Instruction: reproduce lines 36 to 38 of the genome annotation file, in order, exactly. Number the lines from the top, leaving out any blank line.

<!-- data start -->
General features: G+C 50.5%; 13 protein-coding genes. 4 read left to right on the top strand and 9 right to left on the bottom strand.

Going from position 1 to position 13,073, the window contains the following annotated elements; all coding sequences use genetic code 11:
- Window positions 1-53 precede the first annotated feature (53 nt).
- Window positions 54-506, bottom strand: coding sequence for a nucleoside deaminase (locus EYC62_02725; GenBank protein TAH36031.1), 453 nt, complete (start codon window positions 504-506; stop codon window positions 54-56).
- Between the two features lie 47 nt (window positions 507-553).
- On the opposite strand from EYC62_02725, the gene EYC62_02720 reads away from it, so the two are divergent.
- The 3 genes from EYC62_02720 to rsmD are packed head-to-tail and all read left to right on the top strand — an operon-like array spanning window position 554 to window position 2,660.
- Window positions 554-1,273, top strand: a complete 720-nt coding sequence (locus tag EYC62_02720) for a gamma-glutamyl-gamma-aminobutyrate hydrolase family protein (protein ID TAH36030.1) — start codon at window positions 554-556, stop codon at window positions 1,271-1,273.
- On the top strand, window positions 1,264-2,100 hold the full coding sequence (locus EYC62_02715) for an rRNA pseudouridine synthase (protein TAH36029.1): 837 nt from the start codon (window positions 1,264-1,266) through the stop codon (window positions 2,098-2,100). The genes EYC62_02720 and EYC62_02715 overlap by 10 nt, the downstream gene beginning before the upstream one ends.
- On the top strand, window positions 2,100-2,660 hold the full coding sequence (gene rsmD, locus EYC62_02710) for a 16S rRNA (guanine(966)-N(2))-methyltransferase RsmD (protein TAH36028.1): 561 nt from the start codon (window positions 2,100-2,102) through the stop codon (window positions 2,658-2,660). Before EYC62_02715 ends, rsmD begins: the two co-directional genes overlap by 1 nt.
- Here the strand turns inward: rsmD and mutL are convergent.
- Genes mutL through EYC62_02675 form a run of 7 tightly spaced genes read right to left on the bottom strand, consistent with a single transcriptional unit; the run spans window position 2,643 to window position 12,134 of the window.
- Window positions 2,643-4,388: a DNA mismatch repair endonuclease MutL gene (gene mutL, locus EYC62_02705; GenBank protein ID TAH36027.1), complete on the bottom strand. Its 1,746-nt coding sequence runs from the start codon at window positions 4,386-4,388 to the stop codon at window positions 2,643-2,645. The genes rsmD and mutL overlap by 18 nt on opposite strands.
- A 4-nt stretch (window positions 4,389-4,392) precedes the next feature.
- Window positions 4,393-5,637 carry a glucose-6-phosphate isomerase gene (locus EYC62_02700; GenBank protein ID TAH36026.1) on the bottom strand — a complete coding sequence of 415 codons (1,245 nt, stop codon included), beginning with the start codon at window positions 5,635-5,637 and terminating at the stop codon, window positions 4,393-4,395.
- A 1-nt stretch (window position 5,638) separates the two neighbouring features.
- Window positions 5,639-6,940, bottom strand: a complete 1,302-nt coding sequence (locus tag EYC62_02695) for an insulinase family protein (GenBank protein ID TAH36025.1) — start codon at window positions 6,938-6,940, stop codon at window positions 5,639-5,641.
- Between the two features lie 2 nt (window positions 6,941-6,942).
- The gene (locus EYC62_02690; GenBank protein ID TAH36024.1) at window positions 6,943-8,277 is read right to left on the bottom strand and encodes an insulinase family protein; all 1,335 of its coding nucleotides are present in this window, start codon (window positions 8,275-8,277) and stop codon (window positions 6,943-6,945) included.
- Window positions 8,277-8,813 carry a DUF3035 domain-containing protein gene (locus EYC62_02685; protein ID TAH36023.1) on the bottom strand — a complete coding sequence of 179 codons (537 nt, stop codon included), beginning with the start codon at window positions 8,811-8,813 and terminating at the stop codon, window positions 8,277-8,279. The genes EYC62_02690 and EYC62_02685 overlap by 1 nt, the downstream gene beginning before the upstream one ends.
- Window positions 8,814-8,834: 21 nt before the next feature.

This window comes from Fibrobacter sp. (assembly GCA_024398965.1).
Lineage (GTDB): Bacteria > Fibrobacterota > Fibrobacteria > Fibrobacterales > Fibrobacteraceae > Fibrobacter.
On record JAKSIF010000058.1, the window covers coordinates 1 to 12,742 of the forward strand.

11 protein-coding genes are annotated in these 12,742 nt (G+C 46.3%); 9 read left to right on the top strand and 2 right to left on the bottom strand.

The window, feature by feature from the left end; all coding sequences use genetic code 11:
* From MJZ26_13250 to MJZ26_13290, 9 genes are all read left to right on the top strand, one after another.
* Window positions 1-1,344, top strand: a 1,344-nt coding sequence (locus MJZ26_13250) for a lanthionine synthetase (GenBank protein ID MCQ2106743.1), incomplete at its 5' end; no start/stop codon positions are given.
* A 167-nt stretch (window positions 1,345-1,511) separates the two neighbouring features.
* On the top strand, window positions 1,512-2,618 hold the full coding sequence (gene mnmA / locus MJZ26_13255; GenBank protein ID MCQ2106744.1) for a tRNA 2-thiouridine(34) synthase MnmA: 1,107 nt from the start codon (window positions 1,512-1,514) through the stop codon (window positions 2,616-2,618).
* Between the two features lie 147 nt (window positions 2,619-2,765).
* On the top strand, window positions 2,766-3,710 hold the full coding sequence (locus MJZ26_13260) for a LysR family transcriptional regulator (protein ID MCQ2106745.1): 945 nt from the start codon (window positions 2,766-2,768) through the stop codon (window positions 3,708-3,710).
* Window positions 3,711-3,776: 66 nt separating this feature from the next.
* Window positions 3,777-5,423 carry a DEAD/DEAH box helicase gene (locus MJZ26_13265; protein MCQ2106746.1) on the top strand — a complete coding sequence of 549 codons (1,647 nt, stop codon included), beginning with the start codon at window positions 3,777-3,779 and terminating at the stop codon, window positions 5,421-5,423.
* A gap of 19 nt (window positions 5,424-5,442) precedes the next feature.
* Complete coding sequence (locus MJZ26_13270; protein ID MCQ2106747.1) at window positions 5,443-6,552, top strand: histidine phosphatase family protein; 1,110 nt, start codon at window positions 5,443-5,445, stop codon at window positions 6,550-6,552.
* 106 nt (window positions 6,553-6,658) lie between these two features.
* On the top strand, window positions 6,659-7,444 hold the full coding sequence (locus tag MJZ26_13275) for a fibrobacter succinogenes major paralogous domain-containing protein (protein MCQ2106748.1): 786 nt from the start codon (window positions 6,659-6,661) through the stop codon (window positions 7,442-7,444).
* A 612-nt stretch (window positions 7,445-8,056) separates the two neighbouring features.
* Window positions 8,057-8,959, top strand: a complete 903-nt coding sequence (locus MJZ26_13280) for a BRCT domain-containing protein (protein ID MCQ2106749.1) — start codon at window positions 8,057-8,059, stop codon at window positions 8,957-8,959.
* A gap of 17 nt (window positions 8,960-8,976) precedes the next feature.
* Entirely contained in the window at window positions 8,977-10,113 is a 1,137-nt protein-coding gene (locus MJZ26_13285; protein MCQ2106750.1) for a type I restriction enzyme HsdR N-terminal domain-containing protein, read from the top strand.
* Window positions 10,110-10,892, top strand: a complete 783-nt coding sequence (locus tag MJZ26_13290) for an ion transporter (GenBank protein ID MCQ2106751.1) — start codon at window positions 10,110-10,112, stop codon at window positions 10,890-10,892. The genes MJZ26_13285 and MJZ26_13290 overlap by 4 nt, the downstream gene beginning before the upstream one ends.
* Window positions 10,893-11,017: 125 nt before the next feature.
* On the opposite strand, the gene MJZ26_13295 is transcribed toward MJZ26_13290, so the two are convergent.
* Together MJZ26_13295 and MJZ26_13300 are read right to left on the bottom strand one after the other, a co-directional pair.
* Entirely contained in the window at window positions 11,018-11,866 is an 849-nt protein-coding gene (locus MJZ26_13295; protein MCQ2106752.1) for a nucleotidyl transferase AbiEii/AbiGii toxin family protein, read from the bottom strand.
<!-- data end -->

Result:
* Complete coding sequence (locus MJZ26_13270; protein ID MCQ2106747.1) at window positions 5,443-6,552, top strand: histidine phosphatase family protein; 1,110 nt, start codon at window positions 5,443-5,445, stop codon at window positions 6,550-6,552.
* 106 nt (window positions 6,553-6,658) lie between these two features.
* On the top strand, window positions 6,659-7,444 hold the full coding sequence (locus tag MJZ26_13275) for a fibrobacter succinogenes major paralogous domain-containing protein (protein MCQ2106748.1): 786 nt from the start codon (window positions 6,659-6,661) through the stop codon (window positions 7,442-7,444).